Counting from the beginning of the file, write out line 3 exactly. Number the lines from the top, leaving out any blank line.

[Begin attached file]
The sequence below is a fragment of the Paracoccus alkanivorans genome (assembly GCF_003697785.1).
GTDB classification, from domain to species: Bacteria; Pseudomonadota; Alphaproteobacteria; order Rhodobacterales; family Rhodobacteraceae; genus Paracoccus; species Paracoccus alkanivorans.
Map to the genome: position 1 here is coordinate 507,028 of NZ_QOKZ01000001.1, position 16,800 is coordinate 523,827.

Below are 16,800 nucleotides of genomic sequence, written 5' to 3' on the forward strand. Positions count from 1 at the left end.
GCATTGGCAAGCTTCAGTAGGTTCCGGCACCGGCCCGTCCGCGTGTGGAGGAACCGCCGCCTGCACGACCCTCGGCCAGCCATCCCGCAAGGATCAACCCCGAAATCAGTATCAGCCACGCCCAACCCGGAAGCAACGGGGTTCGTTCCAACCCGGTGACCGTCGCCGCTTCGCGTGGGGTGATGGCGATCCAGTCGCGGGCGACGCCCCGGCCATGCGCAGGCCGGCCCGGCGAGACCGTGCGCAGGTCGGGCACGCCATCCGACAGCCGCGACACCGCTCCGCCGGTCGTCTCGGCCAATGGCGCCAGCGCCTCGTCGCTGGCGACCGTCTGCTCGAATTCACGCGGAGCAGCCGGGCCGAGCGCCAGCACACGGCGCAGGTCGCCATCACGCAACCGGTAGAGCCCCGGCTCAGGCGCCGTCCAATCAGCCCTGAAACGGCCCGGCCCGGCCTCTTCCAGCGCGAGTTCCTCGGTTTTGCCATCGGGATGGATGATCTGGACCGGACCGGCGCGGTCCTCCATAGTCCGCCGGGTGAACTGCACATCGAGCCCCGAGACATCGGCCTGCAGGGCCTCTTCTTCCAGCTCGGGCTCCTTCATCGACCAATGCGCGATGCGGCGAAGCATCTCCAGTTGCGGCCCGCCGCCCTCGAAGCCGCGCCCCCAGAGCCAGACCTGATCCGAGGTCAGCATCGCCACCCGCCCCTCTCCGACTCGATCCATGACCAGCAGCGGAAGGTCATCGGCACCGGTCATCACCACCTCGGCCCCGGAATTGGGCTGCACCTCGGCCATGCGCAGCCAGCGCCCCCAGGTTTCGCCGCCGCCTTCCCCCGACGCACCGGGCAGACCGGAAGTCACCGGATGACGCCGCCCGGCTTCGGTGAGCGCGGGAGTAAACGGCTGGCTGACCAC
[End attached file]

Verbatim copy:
Map to the genome: position 1 here is coordinate 507,028 of NZ_QOKZ01000001.1, position 16,800 is coordinate 523,827.